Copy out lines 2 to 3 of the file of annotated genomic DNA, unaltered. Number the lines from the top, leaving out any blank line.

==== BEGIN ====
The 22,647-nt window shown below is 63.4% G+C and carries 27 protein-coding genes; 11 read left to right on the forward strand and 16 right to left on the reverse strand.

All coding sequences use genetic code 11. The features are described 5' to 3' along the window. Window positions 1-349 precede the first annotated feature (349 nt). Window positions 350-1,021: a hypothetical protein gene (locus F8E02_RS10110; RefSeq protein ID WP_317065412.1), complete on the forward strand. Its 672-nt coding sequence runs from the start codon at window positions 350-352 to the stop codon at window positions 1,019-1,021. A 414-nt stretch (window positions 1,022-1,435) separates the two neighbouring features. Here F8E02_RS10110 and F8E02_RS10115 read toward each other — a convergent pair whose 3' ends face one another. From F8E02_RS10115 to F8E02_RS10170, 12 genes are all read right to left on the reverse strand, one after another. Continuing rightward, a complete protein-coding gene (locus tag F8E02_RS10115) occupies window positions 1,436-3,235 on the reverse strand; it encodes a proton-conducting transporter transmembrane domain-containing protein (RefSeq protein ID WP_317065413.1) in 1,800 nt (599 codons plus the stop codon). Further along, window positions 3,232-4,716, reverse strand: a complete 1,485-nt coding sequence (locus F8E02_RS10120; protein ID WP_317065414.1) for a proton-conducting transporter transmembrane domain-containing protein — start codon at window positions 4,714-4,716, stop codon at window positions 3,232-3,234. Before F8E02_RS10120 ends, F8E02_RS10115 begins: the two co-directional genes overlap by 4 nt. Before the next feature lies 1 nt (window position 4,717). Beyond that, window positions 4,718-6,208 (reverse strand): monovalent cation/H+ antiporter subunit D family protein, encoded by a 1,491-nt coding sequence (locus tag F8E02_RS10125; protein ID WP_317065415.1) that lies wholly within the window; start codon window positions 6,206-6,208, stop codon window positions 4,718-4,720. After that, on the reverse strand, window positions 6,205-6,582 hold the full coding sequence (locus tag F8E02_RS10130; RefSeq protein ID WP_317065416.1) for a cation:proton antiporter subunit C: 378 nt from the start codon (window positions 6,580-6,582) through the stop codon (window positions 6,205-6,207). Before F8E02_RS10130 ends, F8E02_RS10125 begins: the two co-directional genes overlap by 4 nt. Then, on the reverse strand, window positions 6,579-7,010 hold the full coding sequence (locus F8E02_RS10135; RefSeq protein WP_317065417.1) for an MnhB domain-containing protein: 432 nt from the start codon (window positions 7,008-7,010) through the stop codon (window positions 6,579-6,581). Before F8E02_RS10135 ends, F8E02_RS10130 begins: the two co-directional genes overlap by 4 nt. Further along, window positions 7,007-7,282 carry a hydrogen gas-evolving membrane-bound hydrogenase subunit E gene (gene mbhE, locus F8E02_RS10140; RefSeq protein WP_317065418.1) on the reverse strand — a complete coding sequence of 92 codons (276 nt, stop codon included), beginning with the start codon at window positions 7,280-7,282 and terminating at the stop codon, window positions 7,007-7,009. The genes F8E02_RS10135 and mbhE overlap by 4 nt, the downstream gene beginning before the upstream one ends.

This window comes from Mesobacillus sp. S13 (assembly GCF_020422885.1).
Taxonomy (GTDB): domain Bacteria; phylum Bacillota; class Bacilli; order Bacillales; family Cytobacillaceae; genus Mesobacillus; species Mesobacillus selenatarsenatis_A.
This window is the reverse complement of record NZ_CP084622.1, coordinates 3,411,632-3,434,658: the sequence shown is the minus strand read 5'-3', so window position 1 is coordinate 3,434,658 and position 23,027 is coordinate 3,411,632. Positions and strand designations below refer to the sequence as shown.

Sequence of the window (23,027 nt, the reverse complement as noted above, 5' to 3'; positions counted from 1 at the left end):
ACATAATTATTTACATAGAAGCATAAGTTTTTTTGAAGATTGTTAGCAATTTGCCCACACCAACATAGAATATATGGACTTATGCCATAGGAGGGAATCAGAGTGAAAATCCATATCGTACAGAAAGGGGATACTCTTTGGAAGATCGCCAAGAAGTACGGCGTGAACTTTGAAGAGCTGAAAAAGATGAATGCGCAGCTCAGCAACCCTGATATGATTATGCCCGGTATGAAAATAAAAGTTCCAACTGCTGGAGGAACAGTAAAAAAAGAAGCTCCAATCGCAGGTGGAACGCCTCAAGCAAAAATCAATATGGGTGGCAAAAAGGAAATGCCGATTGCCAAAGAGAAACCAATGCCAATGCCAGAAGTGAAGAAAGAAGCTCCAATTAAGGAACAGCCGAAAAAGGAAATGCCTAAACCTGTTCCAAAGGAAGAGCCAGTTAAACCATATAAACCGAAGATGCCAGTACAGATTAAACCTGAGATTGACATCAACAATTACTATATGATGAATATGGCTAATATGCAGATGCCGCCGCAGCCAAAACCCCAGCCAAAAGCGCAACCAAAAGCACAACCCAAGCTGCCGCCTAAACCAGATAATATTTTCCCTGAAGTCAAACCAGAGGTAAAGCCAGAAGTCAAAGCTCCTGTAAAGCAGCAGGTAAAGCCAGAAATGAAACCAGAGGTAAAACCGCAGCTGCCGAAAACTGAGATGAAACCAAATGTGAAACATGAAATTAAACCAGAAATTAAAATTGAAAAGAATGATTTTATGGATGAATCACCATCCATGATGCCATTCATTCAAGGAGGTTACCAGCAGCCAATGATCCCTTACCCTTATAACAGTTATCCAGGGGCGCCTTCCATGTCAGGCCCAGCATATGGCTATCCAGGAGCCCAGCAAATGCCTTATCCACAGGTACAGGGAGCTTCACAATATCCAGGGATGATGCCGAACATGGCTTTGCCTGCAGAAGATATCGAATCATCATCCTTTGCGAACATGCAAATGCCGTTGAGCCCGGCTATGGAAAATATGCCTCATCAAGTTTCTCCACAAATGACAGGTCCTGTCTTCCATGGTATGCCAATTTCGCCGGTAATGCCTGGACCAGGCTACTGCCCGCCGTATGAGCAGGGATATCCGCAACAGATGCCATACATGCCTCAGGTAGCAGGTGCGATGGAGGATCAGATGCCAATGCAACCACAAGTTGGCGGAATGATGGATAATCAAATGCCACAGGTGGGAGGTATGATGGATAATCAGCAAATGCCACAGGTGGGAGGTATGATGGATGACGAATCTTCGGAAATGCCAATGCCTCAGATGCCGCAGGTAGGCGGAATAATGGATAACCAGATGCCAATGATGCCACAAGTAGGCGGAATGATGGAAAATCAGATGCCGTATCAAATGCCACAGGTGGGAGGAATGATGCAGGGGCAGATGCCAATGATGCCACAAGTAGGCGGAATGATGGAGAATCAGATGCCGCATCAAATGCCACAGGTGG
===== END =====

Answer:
All coding sequences use genetic code 11. The features are described 5' to 3' along the window. Window positions 1-349 precede the first annotated feature (349 nt). Window positions 350-1,021: a hypothetical protein gene (locus F8E02_RS10110; RefSeq protein ID WP_317065412.1), complete on the forward strand. Its 672-nt coding sequence runs from the start codon at window positions 350-352 to the stop codon at window positions 1,019-1,021. A 414-nt stretch (window positions 1,022-1,435) separates the two neighbouring features. Here F8E02_RS10110 and F8E02_RS10115 read toward each other — a convergent pair whose 3' ends face one another. From F8E02_RS10115 to F8E02_RS10170, 12 genes are all read right to left on the reverse strand, one after another. Continuing rightward, a complete protein-coding gene (locus tag F8E02_RS10115) occupies window positions 1,436-3,235 on the reverse strand; it encodes a proton-conducting transporter transmembrane domain-containing protein (RefSeq protein ID WP_317065413.1) in 1,800 nt (599 codons plus the stop codon). Further along, window positions 3,232-4,716, reverse strand: a complete 1,485-nt coding sequence (locus F8E02_RS10120; protein ID WP_317065414.1) for a proton-conducting transporter transmembrane domain-containing protein — start codon at window positions 4,714-4,716, stop codon at window positions 3,232-3,234. Before F8E02_RS10120 ends, F8E02_RS10115 begins: the two co-directional genes overlap by 4 nt. Before the next feature lies 1 nt (window position 4,717). Beyond that, window positions 4,718-6,208 (reverse strand): monovalent cation/H+ antiporter subunit D family protein, encoded by a 1,491-nt coding sequence (locus tag F8E02_RS10125; protein ID WP_317065415.1) that lies wholly within the window; start codon window positions 6,206-6,208, stop codon window positions 4,718-4,720. After that, on the reverse strand, window positions 6,205-6,582 hold the full coding sequence (locus tag F8E02_RS10130; RefSeq protein ID WP_317065416.1) for a cation:proton antiporter subunit C: 378 nt from the start codon (window positions 6,580-6,582) through the stop codon (window positions 6,205-6,207). Before F8E02_RS10130 ends, F8E02_RS10125 begins: the two co-directional genes overlap by 4 nt. Then, on the reverse strand, window positions 6,579-7,010 hold the full coding sequence (locus F8E02_RS10135; RefSeq protein WP_317065417.1) for an MnhB domain-containing protein: 432 nt from the start codon (window positions 7,008-7,010) through the stop codon (window positions 6,579-6,581). Before F8E02_RS10135 ends, F8E02_RS10130 begins: the two co-directional genes overlap by 4 nt. Further along, window positions 7,007-7,282 carry a hydrogen gas-evolving membrane-bound hydrogenase subunit E gene (gene mbhE, locus F8E02_RS10140; RefSeq protein WP_317065418.1) on the reverse strand — a complete coding sequence of 92 codons (276 nt, stop codon included), beginning with the start codon at window positions 7,280-7,282 and terminating at the stop codon, window positions 7,007-7,009. The genes F8E02_RS10135 and mbhE overlap by 4 nt, the downstream gene beginning before the upstream one ends.

This window comes from Mesobacillus sp. S13 (assembly GCF_020422885.1).